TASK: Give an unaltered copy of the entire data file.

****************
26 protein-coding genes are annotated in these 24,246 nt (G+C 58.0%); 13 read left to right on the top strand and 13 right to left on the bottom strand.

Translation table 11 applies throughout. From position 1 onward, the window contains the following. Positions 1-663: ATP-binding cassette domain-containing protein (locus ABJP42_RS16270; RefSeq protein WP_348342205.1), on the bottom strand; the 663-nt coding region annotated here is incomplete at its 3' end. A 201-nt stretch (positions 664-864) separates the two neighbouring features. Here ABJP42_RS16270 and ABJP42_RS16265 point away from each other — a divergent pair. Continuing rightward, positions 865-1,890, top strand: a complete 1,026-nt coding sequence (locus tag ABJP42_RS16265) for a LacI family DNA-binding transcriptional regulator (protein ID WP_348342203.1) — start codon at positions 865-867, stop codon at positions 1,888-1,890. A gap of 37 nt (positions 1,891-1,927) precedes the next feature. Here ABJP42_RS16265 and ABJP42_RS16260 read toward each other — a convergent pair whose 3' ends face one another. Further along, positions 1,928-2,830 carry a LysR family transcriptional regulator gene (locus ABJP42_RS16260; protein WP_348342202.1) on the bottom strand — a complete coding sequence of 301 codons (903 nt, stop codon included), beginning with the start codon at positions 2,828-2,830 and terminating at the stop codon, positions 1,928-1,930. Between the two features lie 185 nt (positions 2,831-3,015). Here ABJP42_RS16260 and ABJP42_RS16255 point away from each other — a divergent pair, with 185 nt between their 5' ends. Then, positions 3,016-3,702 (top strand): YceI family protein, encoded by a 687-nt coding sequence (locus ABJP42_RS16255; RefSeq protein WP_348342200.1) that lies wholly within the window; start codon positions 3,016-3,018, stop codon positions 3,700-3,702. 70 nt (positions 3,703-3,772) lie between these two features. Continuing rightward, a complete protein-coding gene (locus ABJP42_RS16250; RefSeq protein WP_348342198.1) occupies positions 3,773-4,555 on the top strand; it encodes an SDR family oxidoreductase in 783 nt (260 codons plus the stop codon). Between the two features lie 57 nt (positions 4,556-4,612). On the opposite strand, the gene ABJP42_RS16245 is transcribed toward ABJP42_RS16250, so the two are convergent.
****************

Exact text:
26 protein-coding genes are annotated in these 24,246 nt (G+C 58.0%); 13 read left to right on the top strand and 13 right to left on the bottom strand.

Translation table 11 applies throughout. From position 1 onward, the window contains the following. Positions 1-663: ATP-binding cassette domain-containing protein (locus ABJP42_RS16270; RefSeq protein WP_348342205.1), on the bottom strand; the 663-nt coding region annotated here is incomplete at its 3' end. A 201-nt stretch (positions 664-864) separates the two neighbouring features. Here ABJP42_RS16270 and ABJP42_RS16265 point away from each other — a divergent pair. Continuing rightward, positions 865-1,890, top strand: a complete 1,026-nt coding sequence (locus tag ABJP42_RS16265) for a LacI family DNA-binding transcriptional regulator (protein ID WP_348342203.1) — start codon at positions 865-867, stop codon at positions 1,888-1,890. A gap of 37 nt (positions 1,891-1,927) precedes the next feature. Here ABJP42_RS16265 and ABJP42_RS16260 read toward each other — a convergent pair whose 3' ends face one another. Further along, positions 1,928-2,830 carry a LysR family transcriptional regulator gene (locus ABJP42_RS16260; protein WP_348342202.1) on the bottom strand — a complete coding sequence of 301 codons (903 nt, stop codon included), beginning with the start codon at positions 2,828-2,830 and terminating at the stop codon, positions 1,928-1,930. Between the two features lie 185 nt (positions 2,831-3,015). Here ABJP42_RS16260 and ABJP42_RS16255 point away from each other — a divergent pair, with 185 nt between their 5' ends. Then, positions 3,016-3,702 (top strand): YceI family protein, encoded by a 687-nt coding sequence (locus ABJP42_RS16255; RefSeq protein WP_348342200.1) that lies wholly within the window; start codon positions 3,016-3,018, stop codon positions 3,700-3,702. 70 nt (positions 3,703-3,772) lie between these two features. Continuing rightward, a complete protein-coding gene (locus ABJP42_RS16250; RefSeq protein WP_348342198.1) occupies positions 3,773-4,555 on the top strand; it encodes an SDR family oxidoreductase in 783 nt (260 codons plus the stop codon). Between the two features lie 57 nt (positions 4,556-4,612). On the opposite strand, the gene ABJP42_RS16245 is transcribed toward ABJP42_RS16250, so the two are convergent.